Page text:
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Are retailers compliant with zoning regulations that ban tobacco sales near schools in Changsha, China?
  1. Ling Wang1,
  2. Bo Lu2,
  3. Mary Ellen Wewers3,4,
  4. Randi E Foraker4,
  5. Mengyao Xie5,
  6. Amy K Ferketich4
  1. 1Nationwide Children's Hospital, Data Resource Center, Columbus, Ohio, USA
  2. 2Division of Biostatistics, The Ohio State University College of Public Health, Columbus, Ohio, USA
  3. 3Division of Health Behavior and Health Promotion, The Ohio State University College of Public Health, Columbus, Ohio, USA
  4. 4Division of Epidemiology, The Ohio State University College of Public Health, Columbus, Ohio, USA
  5. 5Hunan University School of Economics and Trade, Changsha, Hunan, China
  1. Correspondence to Dr Amy K Ferketich, Division of Epidemiology, The Ohio State University College of Public Health, 1841 Neil Avenue, 310 Cunz Hall, Columbus, OH 43210, USA; aferketich{at}


Background Tobacco retail sales are prohibited within 100 m of schools in many large cities in China. However, little is known about the enforcement of this zoning regulation. The objectives of this study were to estimate tobacco retailers' compliance with the regulation, examine the density of tobacco retail stores, describe the types of tobacco products sold in stores and how they are marketed, and determine if there are displays of warning messages in retail stores around schools and in neighbourhoods in Changsha, China.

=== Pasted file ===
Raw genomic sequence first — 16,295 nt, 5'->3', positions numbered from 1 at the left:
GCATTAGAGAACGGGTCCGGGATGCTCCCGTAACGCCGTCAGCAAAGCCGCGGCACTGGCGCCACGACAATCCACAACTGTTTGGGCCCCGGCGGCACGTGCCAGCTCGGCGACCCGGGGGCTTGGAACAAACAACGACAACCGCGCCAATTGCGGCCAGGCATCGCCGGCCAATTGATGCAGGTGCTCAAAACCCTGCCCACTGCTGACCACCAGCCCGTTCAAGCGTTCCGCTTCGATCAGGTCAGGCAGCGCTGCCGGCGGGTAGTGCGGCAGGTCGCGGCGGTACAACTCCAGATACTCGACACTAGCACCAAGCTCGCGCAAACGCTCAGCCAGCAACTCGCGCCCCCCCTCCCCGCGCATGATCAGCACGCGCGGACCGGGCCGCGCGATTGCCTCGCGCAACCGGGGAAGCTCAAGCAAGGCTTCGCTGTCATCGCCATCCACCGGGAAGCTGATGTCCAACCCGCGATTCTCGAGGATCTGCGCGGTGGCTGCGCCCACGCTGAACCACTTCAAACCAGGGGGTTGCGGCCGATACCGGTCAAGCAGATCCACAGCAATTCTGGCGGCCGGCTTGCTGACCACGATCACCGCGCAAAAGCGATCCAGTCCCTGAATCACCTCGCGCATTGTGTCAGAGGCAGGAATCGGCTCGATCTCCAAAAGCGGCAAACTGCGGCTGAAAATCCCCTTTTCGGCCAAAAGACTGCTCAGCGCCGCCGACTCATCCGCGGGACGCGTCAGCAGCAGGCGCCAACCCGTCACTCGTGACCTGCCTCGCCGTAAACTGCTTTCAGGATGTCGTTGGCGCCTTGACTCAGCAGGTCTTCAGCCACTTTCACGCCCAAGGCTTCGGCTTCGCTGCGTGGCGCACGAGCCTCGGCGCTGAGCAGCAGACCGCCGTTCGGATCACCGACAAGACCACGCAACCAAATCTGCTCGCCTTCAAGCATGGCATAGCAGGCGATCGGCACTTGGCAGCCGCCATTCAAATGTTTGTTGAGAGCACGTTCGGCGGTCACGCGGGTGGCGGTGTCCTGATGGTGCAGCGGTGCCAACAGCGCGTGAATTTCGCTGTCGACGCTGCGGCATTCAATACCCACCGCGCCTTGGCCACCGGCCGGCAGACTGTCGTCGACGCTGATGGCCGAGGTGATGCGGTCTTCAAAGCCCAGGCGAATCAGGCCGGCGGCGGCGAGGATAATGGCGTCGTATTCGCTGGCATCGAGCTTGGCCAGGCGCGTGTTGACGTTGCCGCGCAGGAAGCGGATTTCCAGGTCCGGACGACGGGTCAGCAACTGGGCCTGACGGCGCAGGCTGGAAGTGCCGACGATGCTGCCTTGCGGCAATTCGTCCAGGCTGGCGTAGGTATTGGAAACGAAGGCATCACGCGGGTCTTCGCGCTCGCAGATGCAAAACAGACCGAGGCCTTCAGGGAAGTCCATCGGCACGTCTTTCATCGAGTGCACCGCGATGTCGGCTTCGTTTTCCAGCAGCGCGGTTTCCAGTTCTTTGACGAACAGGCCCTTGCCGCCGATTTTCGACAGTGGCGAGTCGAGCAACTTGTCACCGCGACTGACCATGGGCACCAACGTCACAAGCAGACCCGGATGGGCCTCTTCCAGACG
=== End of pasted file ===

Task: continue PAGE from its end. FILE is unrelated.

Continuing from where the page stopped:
Methods Tobacco retail stores located within 200 m of 36 schools and 36 residential neighbourhoods were audited by trained students with a validated audit form.

Results On average, there were about 3 tobacco retail stores within 100 m of the front entrance of schools. The density of the stores and the types of tobacco products sold in the stores were similar near schools and in neighbourhoods. Over one-fourth of the stores had exterior tobacco advertisements. Interior advertising was slightly less prevalent, and it was most prevalent among tobacco shops (62.5%). Tobacco displays that target children were pervasive, with about 83% of tobacco retail stores displaying cigarettes within 1 m of the floor and 59% displaying cigarettes within 0.3 m of toys and candy. About 40% of stores within 100 m of a school had a visible retail licence. Only 19.6% of the stores had a ‘smoke-free’ sign and 22.2% had a ‘no sales to minors’ sign.

Conclusions We observed low enforcement of the regulation that bans tobacco retail sales near schools and high prevalence of tobacco displays that target children in Changsha, China. Chinese officials should act to effectively enforce the regulation bans of tobacco sales near schools. In addition, regulations are urgently needed to limit tobacco marketing practices at the point of sale, especially those targeting youth.

  • Environment
  • Low/Middle income country
  • Priority/special populations
  • Social marketing
  • Tobacco industry

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